Women are killing it in the real estate. But are they being paid well?

I was turned down for a job despite being better qualified than the male candidate because he had a family to support, recalls Tami Bonnell, the CEO of a real estate company in North America. As if I hadn’t, she wonders. Bonnell is one of the few women in the real estate sector who have climbed up their to reach the top position in a traditionally testosterone-driven industry. While the history hasn’t seen so many women succeeding fabulously in the industry before, a 2015 report by Urban Land Institute says they still don’t occupy as many executive-level positions as men.

“Only 12 per cent of those surveyed are in president, CEO, executive director, or similar roles. And of the female CEOs, only 7 per cent lead companies with more than 100 employees,” the report says. Forbes says that there is a 69.8 per cent of wage gap in the industry. Australia’s Gender Equity Insights 2017 report says there's a 29.3% gender pay gap between full-time employees in the real estate industry. A Macdonald & Co report says male executives in Asia earned over 47 per cent more income than the female counterparts in 2015. If nothing else, the gender pay gap in the real estate industry is real. And concerning.

The rise of women

As recently as sixty years ago, Canada would not even allow its women to obtain a bank loan on their own without a male co-signer. American real estate boards would exclude female agents, thus compelling them to start their own council of realtors. In Pakistan, women still need a witness and the husband’s name to register a business.

America’s National Association of Realtors says it was around 1950s when most gender restrictions were officially dropped. And it took another 60 years for women in the largest country in the world to emerge as a dominating force in the industry as they still lag behind severely in the commercial real estate. The NAR membership profile says that 62 per cent of women make up as realtors with a large number of them working as licensed brokers, sales agent licensees, full-time and part-time sales agents. As Leigh Gallagher notes, the number of women being chosen to run Fortune 500 companies has certainly seen an upward movement- from 2 in 2000 to 26 in 2017. “This is great progress… despite still having a long way to go,” she writes.

Experts have traced the success of female realtors to the improvement in the areas of education and jobs. Not only has the number of female agents increased over the last few decades, a sharp rise in the buyers has been registered, too. For instance, in Canada, 25 per cent of homebuyers have been reported to be single women, whereas only 10 per cent of them are single men. A report has also found that 56 per cent of women are willing to participate in bidding wars, compared to just 49 per cent of men.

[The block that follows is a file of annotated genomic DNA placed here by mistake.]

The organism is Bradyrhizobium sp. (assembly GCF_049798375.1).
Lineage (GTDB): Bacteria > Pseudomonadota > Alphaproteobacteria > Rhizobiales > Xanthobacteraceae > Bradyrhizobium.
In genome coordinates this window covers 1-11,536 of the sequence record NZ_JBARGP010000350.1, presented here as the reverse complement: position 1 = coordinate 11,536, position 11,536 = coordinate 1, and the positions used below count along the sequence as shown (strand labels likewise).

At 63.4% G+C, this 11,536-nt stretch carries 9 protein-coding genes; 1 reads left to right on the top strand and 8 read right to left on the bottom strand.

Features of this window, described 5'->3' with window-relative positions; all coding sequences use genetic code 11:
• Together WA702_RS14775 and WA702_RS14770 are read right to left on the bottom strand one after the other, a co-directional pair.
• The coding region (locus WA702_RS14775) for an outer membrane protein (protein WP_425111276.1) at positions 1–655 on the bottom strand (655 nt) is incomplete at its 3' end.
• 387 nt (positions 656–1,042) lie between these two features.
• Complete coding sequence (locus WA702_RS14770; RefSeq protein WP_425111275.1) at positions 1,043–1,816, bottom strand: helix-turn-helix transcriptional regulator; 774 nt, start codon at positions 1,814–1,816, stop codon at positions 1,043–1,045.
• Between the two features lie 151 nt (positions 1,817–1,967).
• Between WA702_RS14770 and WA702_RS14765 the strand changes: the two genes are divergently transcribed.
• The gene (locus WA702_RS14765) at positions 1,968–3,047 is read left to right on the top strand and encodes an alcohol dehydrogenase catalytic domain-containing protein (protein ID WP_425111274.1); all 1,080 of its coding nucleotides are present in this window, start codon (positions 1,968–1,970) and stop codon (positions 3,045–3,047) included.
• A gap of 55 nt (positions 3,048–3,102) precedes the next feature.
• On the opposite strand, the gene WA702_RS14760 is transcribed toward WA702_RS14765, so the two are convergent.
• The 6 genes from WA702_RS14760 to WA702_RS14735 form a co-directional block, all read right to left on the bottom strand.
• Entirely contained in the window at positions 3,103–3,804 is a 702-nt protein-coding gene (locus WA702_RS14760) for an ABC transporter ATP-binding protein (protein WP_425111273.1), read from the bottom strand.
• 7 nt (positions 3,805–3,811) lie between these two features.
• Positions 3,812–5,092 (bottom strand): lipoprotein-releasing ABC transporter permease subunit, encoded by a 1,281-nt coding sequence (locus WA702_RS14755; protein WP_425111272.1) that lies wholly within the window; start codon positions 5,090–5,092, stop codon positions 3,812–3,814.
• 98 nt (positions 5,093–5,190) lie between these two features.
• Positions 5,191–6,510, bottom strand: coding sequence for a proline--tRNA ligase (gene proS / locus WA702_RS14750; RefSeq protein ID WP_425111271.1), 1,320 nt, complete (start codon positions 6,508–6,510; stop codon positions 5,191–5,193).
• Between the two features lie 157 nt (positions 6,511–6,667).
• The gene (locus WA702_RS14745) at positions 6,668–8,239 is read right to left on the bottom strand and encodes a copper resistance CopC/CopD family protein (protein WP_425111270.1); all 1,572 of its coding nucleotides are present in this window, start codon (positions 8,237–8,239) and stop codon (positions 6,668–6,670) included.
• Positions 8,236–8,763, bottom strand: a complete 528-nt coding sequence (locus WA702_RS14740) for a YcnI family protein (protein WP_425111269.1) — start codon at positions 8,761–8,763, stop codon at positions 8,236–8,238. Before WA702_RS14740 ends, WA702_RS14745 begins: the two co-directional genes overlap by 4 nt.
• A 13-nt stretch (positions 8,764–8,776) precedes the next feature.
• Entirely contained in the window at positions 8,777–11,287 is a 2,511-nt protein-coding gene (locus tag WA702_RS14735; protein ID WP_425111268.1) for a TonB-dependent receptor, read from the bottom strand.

Plus, female real estate agents have an advantage when selling houses, Edwin Almeida, principal at Sydney-based Just Think Real Estate, says. A feminine manner and understanding of the clients’ needs effortlessly helps them tread the buyer-seller bridge and put themselves in a more favorable light, experts say.

The C-suite

However, evidently enough, women remain under-represented in top executive ranks traditionally held and ruled by men. The ULI report says that most women would likely be found at the helm of smaller organizations while some start their own business to articulate their values more effectively at the workplace. The ULI report on Asian and Australian market says that only 47 per cent women aspire to have executive C-suite jobs or run their own business.

“In many ways, this is not a surprise; on the property and ownership side, many of the largest real estate firms are run by family dynasties where the baton typically has passed to the sons. The homebuilding industry, on the other hand, is a close cousin of the male-dominated construction business. The investment side, too, has historically been run by men,” Gallagher writes. The trend, however, seems to be changing, she adds. “The industry has been pretty archaic for a long time. I think it’s getting easier,” Bonnell says, too, as she urges women to pay attention to opportunities and get better at negotiations.

‘All-female’ offices and agencies boasting of a strong workplace gender ratio is a positive sign, too. “One of the most effective ways for women to establish themselves in the male-dominated tech space is by embracing opportunities to test technology offerings,” says Emily Line, vice president at a real estate agency. “Women have to be knowledgeable on the subject they are discussing and conduct themselves in a professional manner to be considered a peer by their male colleagues,” says Jo Ann Stevens who has headed the national division of a Fortune 1000 title company. Wendy Chim, a senior property manager in Hong Kong, emphasizes on the need to provide opportunities to employees to work in stretch roles to help them develop varied skills profitable for their profiles.

Another major discouraging factor noted by experts is the tension between workplace commitments and family commitments that most women face. 60 per cent of the respondents for the ULI report indicated that it is the main barrier that prevents them from achieving professional success. Workplace flexibility, anyone?

The tasks, thus, for real estate firms would be to act responsibly, create flexible work options, invest in training programs involving both women and men, and most importantly, keep women employed for a long-term.

And as for women, as Bonnell says, if they aren’t progressing, it may be because men are better at standing up for themselves.

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